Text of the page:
Because of their one-of-a-kind tone profile, which places emphasis on the picking hand and the “plucking” of the strings, Telecasters are extremely popular instruments. This frequently results in an effect and tone that many people refer to as twangy. This effect is common in blues, country, and certain rock subgenres.
This sound is produced in large part by the distinctive single coil pickup configuration found on Telecaster guitars, which typically appears as follows:
On the other hand, some people prefer to combine the twangy tone of a Telecaster with the smoother and heavier tone of a guitar with dual humbucking pickups. In this piece, we will be compiling a list of the nicest Telecasters available on the market that come equipped with two humbuckers already installed in the bridge and neck positions.
Telecasters that are equipped with Humbuckers (Fender & Squier)
For the purposes of this table, I will only consider Telecasters that have two humbuckers rather than single coil pickups. The vast majority of people who search for that particular configuration are looking for a Telecaster that has a heavier sound and is capable of playing more contemporary styles of music, such as heavy rock or even metal.
Bear in mind that this list is not necessarily a ranking or rating but rather just a roundup of good options that come equipped with this specific feature.
We have sorted all of your options for you because the majority of websites do not allow you to sort by pickup configuration.
Feel free to leave a suggestion in the comments section below if you have any additions to the list (something that perhaps we missed) and if you have any questions about the list.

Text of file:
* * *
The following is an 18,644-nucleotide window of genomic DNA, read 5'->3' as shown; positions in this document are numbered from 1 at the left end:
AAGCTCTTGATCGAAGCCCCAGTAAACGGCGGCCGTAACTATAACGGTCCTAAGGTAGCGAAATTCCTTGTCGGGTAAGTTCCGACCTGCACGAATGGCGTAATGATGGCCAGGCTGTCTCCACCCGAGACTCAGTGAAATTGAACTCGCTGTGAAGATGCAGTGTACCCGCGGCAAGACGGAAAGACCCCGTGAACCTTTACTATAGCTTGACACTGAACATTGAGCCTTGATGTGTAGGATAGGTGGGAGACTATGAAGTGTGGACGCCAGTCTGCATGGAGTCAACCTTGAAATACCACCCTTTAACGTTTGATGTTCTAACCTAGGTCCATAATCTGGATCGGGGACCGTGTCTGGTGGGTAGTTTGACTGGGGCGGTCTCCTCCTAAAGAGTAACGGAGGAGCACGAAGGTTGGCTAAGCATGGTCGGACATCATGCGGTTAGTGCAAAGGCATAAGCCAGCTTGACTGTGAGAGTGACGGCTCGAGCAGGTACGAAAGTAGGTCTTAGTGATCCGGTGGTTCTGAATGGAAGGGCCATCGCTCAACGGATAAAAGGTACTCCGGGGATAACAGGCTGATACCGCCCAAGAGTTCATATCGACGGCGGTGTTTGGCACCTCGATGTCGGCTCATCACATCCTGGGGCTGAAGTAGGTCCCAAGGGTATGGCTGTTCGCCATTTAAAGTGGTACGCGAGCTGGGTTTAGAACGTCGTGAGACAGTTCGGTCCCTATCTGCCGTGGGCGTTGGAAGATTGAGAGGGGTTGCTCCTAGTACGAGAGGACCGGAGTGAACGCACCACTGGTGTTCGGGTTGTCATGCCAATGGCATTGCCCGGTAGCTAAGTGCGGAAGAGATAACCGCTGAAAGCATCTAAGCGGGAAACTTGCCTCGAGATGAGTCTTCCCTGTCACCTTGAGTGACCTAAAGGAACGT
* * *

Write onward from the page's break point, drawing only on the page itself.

How would you describe their tone?
A heavier and more aggressive sound is achieved by installing humbuckers in a Telecaster, as I alluded to earlier in this paragraph. You give up some of the twangs that the Telecaster single coils are known for, but in exchange, you get a fuller tone overall, which some people find more appealing for rock and other contemporary styles. P90 pickups produce a sound that is a good example of what you can expect from an HH Telecaster pickup, despite the fact that they are a little smaller than a traditional humbucker pickup.
I’ll discuss some particular sound conventions for a few more styles in a bit.
When in Rock
HH Telecasters are frequently utilized as rhythm guitars in modern rock music, particularly for playing heavy power chords and high levels of distortion. The body design of the Telecaster, particularly the semi-hollow Telecaster, contributes some of the guitar’s characteristic growl and twang, but the humbucking pickups add a significant amount of bass and thickness to the sound.
To the Country
Some of the heavier songs are sometimes written and recorded with a dual humbucker Telecaster, even though country artists typically choose to use the traditional Telecaster pickup configuration for their instruments. In this context, the humbucker and single coil hybrid pickups are also frequently seen (more on that later).
Popular examples of an HH Telecaster played in a metal style include the John 5 and Jim Root signature Telecasters. Active pickups, which are silkier and sound good with high levels of distortion, are also used to get a thicker, more saturated metal tone. This is because active pickups sound good with high levels of distortion.
The Distinction Between the Neck and the Bridge